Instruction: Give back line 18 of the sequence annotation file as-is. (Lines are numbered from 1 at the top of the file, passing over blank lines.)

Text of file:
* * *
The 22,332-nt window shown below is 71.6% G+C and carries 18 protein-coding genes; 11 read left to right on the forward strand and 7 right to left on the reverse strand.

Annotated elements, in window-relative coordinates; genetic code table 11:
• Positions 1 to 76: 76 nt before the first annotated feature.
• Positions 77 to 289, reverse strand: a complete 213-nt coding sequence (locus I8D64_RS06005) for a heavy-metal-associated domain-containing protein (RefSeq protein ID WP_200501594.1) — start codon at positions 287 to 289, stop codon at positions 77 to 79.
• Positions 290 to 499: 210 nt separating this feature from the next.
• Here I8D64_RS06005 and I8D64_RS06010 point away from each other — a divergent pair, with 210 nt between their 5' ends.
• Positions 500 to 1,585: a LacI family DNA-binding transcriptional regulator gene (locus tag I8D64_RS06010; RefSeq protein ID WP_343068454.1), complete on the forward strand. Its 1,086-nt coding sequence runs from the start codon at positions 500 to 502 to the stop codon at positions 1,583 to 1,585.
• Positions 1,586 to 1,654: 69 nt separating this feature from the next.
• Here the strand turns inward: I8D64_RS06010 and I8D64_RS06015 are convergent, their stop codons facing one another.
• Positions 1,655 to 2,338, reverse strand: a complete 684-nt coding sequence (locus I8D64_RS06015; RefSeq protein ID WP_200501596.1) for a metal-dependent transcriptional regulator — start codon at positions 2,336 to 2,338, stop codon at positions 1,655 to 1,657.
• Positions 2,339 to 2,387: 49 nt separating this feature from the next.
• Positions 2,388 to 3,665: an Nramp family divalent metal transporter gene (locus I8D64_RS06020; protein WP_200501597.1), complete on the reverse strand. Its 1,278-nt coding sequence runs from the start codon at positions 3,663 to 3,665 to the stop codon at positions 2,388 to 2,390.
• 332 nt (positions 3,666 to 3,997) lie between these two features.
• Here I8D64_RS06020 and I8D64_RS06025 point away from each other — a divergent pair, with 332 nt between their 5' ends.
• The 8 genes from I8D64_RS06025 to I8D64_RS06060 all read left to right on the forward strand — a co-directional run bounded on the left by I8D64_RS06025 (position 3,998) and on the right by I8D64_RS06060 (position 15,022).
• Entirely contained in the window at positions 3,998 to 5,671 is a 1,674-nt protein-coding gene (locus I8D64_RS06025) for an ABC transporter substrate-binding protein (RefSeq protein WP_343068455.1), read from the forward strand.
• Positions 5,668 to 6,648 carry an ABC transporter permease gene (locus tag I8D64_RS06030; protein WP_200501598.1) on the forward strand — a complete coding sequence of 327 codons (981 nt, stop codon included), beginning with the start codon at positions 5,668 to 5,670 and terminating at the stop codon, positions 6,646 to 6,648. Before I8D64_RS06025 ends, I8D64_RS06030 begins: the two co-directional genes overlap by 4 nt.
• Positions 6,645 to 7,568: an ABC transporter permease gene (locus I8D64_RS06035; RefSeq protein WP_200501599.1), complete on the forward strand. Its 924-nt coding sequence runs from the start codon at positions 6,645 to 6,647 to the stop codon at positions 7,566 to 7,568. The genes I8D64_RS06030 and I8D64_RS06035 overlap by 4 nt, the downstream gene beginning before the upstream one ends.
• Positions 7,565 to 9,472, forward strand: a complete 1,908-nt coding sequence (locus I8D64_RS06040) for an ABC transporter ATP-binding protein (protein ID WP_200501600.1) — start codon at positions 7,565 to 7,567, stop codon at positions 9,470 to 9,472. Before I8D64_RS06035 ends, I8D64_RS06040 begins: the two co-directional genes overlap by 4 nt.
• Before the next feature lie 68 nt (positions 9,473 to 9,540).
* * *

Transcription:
• Positions 6,645 to 7,568: an ABC transporter permease gene (locus I8D64_RS06035; RefSeq protein WP_200501599.1), complete on the forward strand. Its 924-nt coding sequence runs from the start codon at positions 6,645 to 6,647 to the stop codon at positions 7,566 to 7,568. The genes I8D64_RS06030 and I8D64_RS06035 overlap by 4 nt, the downstream gene beginning before the upstream one ends.